> probably is related somehow to Blue Dick Culmer, an extreme Puritan
> minister who was locked out of his church by his parishioners. He was
> possibly the world's worse sermonizer so they promised to pay his salary
> if he just went away and never preached. He personally broke the stained
> glass in Canterbury Cathedral on order of Parliament. The locals rioted
> and tried to break a few of his bones. You know you got family lineage
> problems when you discover a dog-eared copy of an old English Divine among

> your great grandma's belongings. He tried to hide it but truth won out.
> Li nda Merle
> ----- Original Message -----
> From:
> To:
> Sent: Monday, April 4, 2011 11:31:25 AM
> Subject: [S-I] Hanoverians, British-German Royal Family of Windsor
> (Hanover)-Mountbatten
> In a message dated 4/4/2011 1:50:47 A.M. Central Daylight Time,
> writes:
> Most of the interpretation of history in the first paragraph is
> inaccurate.
> The accession of the Hanoverians to the throne resulted in Prime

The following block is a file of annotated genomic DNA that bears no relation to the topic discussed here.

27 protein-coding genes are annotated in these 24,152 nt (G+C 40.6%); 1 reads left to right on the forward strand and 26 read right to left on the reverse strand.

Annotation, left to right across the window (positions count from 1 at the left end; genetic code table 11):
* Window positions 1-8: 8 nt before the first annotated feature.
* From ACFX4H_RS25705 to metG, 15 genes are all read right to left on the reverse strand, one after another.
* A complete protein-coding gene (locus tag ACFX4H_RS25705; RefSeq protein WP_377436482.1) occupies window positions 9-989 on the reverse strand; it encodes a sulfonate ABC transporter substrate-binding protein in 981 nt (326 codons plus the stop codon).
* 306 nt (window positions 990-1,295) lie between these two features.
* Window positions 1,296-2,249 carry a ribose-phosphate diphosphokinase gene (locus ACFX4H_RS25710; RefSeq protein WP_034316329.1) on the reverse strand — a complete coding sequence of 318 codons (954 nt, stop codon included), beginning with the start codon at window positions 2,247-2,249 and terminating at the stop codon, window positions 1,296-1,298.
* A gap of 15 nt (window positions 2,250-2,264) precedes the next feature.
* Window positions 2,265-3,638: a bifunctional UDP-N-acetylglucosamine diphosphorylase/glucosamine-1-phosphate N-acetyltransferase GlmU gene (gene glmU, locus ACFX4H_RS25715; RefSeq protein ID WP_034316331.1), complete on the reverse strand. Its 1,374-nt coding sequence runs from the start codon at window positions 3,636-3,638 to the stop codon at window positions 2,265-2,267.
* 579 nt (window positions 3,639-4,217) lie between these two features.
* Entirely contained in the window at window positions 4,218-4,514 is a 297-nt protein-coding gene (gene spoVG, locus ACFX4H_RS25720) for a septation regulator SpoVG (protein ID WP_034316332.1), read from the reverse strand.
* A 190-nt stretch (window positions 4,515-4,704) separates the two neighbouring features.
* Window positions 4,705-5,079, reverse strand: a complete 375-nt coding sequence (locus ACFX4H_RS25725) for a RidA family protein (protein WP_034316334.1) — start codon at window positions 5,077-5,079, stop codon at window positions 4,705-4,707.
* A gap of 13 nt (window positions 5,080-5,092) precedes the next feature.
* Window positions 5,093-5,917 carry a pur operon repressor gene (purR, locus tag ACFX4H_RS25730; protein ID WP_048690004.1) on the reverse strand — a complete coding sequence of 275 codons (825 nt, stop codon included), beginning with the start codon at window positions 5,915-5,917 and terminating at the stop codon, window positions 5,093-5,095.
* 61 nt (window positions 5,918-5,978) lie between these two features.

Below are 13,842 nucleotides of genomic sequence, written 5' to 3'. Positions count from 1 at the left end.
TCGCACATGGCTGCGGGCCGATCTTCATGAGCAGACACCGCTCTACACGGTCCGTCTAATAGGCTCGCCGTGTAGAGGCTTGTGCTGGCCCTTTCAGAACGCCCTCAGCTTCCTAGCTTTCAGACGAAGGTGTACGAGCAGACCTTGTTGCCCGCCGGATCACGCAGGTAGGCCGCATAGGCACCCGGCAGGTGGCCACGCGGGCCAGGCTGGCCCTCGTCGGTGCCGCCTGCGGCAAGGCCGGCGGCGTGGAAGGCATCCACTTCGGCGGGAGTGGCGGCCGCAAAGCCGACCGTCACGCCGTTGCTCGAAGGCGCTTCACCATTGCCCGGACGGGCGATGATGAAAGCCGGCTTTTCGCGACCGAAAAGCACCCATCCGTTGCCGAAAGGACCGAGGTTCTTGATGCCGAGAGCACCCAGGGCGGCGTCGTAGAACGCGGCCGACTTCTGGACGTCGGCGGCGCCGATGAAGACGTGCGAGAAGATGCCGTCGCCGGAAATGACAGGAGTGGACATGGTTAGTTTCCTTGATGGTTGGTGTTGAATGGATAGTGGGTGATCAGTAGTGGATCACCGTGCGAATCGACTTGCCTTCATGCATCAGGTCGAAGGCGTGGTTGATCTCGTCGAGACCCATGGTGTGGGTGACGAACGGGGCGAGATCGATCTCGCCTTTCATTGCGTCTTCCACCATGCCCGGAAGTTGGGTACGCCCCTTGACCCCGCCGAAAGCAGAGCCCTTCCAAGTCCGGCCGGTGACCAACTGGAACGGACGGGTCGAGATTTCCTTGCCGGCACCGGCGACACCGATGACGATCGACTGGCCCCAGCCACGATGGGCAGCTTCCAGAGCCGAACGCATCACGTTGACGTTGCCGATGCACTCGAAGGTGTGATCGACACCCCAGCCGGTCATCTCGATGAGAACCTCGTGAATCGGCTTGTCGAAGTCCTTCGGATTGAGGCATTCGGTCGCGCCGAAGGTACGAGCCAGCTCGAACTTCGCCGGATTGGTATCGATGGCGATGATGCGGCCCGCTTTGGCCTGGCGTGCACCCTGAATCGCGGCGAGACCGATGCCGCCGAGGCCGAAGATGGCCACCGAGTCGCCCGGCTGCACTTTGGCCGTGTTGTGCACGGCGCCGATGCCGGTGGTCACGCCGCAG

> Ministerial
> / Cabinet government which we still have. It was not German Rule. This is
> a
> total misconception.
> Edward
> Edward,
> Thank you for your response. You are correct. The blood line of the
> British royal family is now distinct from governance of the country. The
> House
> of Hanover brought a very interesting bloodline to the British royal
> family and throne.
> Prince Philip Mountbatten (formally Battenberg, his mother's surname), the
> father of Prince Charles, is of more German heritage than English.
> I wonder how much S-I heritage the British royal has.
> Steade
> Hanoverians, British-German Royal Family of Windsor-Mountbatten